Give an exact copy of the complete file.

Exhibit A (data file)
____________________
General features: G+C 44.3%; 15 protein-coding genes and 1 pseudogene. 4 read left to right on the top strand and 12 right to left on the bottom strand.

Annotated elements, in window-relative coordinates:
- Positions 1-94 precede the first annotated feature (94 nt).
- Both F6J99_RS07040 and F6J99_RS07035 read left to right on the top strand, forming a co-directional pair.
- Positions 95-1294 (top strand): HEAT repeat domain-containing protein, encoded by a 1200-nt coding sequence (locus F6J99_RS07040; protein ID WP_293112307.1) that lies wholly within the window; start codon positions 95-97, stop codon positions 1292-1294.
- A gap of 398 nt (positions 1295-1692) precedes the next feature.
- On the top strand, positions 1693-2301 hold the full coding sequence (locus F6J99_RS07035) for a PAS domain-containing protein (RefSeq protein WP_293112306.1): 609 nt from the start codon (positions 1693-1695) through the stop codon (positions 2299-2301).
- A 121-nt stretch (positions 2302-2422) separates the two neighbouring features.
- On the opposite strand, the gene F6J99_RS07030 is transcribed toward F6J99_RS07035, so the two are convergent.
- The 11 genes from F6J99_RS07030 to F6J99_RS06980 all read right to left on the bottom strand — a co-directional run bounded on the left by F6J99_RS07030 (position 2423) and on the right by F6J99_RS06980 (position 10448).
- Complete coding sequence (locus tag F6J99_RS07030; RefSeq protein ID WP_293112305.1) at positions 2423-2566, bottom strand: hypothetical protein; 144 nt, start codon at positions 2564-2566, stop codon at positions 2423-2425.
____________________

General features: G+C 44.3%; 15 protein-coding genes and 1 pseudogene. 4 read left to right on the top strand and 12 right to left on the bottom strand.

Annotated elements, in window-relative coordinates:
- Positions 1-94 precede the first annotated feature (94 nt).
- Both F6J99_RS07040 and F6J99_RS07035 read left to right on the top strand, forming a co-directional pair.
- Positions 95-1294 (top strand): HEAT repeat domain-containing protein, encoded by a 1200-nt coding sequence (locus F6J99_RS07040; protein ID WP_293112307.1) that lies wholly within the window; start codon positions 95-97, stop codon positions 1292-1294.
- A gap of 398 nt (positions 1295-1692) precedes the next feature.
- On the top strand, positions 1693-2301 hold the full coding sequence (locus F6J99_RS07035) for a PAS domain-containing protein (RefSeq protein WP_293112306.1): 609 nt from the start codon (positions 1693-1695) through the stop codon (positions 2299-2301).
- A 121-nt stretch (positions 2302-2422) separates the two neighbouring features.
- On the opposite strand, the gene F6J99_RS07030 is transcribed toward F6J99_RS07035, so the two are convergent.
- The 11 genes from F6J99_RS07030 to F6J99_RS06980 all read right to left on the bottom strand — a co-directional run bounded on the left by F6J99_RS07030 (position 2423) and on the right by F6J99_RS06980 (position 10448).
- Complete coding sequence (locus tag F6J99_RS07030; RefSeq protein ID WP_293112305.1) at positions 2423-2566, bottom strand: hypothetical protein; 144 nt, start codon at positions 2564-2566, stop codon at positions 2423-2425.